Apollo Magazine

Acquisitions of the Month: July 2020

More than 300 photographs at MoMA and an Aboriginal shield in Adelaide are among this month's highlights

Greenwood, Mississippi (1973), William Eggleston. Museum of Modern Art, New York. © 2020 Eggleston Artistic Trust

Greenwood, Mississippi (1973), William Eggleston. Museum of Modern Art, New York. © 2020 Eggleston Artistic Trust

A round-up of the best works of art to enter public collections recently

Ackland Art Museum, University of North Carolina at Chapel Hill
Paintings by Joan Mitchell and Milton Avery

Valued at $12.1m, these three works bequeathed by Jane Roughton Kearns, a long-time supporter of UNC-Chapel Hill, significantly augment the Ackland’s collection of post-war American painting. The two large-scale canvases by Joan Mitchell join a single print in the museum collection by the Abstract Expressionist artist. With the acquisition of the other painting, a work by Milton Avery of the 1950s, the museum now boasts 10 works by the painter covering every decade of his life.

Untitled (1962), Joan Mitchell. Ackland Art Museum, University of North Carolina at Chapel Hill. © Estate of Joan Mitchell

Art Gallery of South Australia, Adelaide
Murlapaka shield (19th century), Kaurna people, Adelaide Plains

This shield of eucalyptus wood, one of only seven of its kind surviving from the 19th century, is the first shield by the Kaurna people of the Adelaide Plains to enter the collection of the AGSA, which stands on Kaurna land. The acquisition of the object, which is decorated with pigments of red earth, was supported by a grant of $100,000 from the Australian government.

Murlapaka shield (19th century), Kaurna people, Adelaide Plains. Art Gallery of South Australia, Adelaide. Photo: Saul Steed

Metropolitan Museum of Art, New York
The Seated I and III (2019), Wangechi Mutu

Unveiled in 2019 as the inaugural commission for the Met Fifth Avenue’s facade, Wangechi Mutu’s The NewOnes Will free Us is a series of four bronze caryatids. These traditionally load-bearing female figures – a mainstay both of Western and African classical art – are here presented liberated from their burden and accorded pride of place in the building’s neoclassical alcoves. The sculptures will remain on view until November, and the Met has now acquired two of them for its permanent collection.

The Seated I (2019), Wangechi Mutu. Metropolitan Museum of Art, New York. Courtesy the Artist and Gladstone Gallery, New York and Brussels; © Wangechi Mutu

Musée d’Orsay, Paris
Mask of Victor Hugo (early 20th century), René Béclu

The young sculptor René Béclu was killed in action during the First World War at the age of just 33, but he is remembered for the monumental marble group Le Secret (1913), which is at the Tête d’Or park in Lyon. This sombre depiction of Victor Hugo, completed in around 1900 – 15 years after the writer’s death – is made from enamelled sandstone; Béclu gave the mask a blue-turquoise tint evocative of veins, adding to its dramatic power.

Mask of Victor Hugo (c. 1900), René Béclu. Photo: © Musée d’Orsay, dist. RMN-Grand Palais/Patrice Schmidt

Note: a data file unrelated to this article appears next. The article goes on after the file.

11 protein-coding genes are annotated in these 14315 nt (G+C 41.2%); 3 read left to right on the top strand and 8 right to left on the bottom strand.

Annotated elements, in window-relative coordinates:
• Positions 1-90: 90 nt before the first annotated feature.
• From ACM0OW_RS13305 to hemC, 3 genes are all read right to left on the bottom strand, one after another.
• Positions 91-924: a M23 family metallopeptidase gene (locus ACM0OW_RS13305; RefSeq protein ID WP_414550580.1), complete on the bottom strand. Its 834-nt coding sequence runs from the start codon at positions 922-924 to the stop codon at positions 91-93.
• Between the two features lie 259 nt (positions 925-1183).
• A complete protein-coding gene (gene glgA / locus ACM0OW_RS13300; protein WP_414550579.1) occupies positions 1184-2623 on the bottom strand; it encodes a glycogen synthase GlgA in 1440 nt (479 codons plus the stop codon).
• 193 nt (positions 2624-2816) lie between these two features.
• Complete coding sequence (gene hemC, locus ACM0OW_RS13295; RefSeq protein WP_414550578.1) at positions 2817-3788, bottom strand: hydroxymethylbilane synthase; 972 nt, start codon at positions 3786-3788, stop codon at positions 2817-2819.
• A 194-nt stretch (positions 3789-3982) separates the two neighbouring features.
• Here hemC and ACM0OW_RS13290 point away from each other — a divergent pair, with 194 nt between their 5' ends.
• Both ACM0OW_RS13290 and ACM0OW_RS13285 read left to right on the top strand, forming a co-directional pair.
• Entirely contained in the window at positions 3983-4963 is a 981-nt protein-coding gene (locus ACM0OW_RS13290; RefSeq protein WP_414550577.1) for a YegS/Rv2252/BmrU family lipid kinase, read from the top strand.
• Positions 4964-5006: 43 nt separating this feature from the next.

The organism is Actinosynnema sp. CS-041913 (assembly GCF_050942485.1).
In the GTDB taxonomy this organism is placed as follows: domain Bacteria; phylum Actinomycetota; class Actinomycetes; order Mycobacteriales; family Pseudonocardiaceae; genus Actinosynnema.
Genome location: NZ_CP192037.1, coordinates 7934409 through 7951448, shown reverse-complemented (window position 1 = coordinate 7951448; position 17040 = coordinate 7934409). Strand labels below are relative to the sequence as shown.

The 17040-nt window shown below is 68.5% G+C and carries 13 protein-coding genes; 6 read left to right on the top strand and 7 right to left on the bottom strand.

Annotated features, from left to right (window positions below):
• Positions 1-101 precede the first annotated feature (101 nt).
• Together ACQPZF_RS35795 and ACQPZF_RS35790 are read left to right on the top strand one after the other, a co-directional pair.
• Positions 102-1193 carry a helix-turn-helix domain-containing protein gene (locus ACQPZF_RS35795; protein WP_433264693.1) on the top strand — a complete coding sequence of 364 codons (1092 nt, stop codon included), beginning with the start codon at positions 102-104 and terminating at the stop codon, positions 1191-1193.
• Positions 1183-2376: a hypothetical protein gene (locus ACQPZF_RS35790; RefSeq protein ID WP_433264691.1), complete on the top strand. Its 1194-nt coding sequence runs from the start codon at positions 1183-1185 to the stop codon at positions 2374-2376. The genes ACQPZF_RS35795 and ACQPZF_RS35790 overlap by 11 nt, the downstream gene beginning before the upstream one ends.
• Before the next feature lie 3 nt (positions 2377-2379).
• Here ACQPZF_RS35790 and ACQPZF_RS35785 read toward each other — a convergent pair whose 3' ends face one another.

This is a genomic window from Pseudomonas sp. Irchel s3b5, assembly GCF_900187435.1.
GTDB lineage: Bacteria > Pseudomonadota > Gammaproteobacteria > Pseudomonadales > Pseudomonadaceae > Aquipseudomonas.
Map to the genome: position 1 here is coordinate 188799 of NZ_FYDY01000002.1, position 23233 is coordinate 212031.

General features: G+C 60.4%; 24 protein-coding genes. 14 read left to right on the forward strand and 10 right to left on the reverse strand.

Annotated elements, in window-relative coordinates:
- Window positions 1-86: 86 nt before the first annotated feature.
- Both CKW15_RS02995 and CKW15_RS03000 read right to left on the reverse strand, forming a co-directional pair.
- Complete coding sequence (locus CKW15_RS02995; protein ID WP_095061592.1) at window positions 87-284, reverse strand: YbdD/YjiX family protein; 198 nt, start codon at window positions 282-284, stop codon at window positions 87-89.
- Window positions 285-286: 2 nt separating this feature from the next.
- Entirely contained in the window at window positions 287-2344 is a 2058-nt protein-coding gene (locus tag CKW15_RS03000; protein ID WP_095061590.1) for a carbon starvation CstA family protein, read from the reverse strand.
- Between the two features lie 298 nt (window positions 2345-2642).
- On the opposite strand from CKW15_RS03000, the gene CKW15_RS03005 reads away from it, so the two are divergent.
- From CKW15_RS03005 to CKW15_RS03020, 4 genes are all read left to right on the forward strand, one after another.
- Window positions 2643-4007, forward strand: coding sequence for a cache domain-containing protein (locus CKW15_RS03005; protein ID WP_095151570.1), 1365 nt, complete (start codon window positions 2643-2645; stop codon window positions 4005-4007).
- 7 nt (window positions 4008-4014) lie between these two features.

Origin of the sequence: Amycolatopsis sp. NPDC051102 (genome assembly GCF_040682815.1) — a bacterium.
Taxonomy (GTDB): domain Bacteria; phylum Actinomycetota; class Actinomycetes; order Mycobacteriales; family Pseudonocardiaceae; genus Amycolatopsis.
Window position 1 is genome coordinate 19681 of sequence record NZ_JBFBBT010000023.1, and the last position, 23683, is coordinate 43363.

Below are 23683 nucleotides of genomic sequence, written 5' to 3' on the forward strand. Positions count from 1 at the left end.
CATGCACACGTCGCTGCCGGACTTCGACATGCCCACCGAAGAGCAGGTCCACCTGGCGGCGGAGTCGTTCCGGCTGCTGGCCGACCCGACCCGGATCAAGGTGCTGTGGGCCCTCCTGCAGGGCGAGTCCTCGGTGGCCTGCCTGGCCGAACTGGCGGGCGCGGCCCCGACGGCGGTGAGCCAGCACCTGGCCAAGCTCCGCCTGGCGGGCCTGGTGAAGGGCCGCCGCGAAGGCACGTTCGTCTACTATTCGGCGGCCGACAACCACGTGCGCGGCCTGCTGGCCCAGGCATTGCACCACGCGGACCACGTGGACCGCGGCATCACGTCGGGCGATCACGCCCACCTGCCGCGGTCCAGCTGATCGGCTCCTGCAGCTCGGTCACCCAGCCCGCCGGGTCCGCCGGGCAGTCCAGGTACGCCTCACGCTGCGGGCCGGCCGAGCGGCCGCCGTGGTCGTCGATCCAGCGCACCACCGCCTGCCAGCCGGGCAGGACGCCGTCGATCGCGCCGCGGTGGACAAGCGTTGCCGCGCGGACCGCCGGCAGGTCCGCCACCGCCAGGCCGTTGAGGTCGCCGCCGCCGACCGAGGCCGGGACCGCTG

Museum of Modern Art, New York
More than 300 works from the Gayle Greenhill collection of photography

A member of MoMA’s committee on photography between 1989–2013, Gayle Greenhill (1936–2017) was drawn to experimental photographers who expanded the boundaries of the medium – as well as to more literal kinds of exploration, reflected in her own extensive travels. This collection of more than 300 works, which has been donated to MoMA by her husband, Robert Greenhill, includes work by László Moholy-Nagy, Edward Steichen, Man Ray, Diane Arbus, and Cindy Sherman, as well as Herbert Ponting’s documentary images of Scott’s fatal expedition to the Antarctic in 1910.

The Ramparts of Mount Erebus (1910), Herbert George Ponting. Museum of Modern Art, New York

National Gallery of Art, Washington, D.C.
I See Red: Target (1992), Jaune Quick-to-See Smith

This imposing 11-foot-tall canvas, combining newspaper clippings with oil paint and crowned with a mock headdress made from a dartboard, is the first painting by a Native American artist to enter the collection of the NGA. The work is a witty rebuke to the commercialisation of Native American identity – a theme Jaune Quick-to-See Smith has often addressed over the course of her long career. It also nods to the work of American Pop artists such as Jasper Johns and Andy Warhol, who likewise incorporated found objects and printed matter into their paintings; the title alludes to Johns’ Target (1958), near which this new acquisition is installed in the NGA’s Pop art galleries.

I See Reed: Target (1992), Jaune Quick-to-See Smith. National Gallery of Art, Washington, D.C.

National Gallery, London
Late Afternoon in the Meadow (1887), Camille Pissarro

In 1885, when the Impressionist doyen Camille Pissarro was in his mid 50s, he met Georges Seurat and Paul Signac. Much taken with the younger artists and their experiments with contemporary scientific colour theory, Pissarro adopted their technique of ‘Divisionism’, juxtaposing small dots or strokes of complementary colours, for the next three years. This is the 12th painting by Pissarro acquired by the National Gallery, but the first from this important period of his career; it depicts the shimmering of light on the meadow attached to the artist’s home in Eragny, where he lived for the final two decades of his life.

Late Afternoon in our Meadow (1887), Camille Pissarro. National Gallery, London

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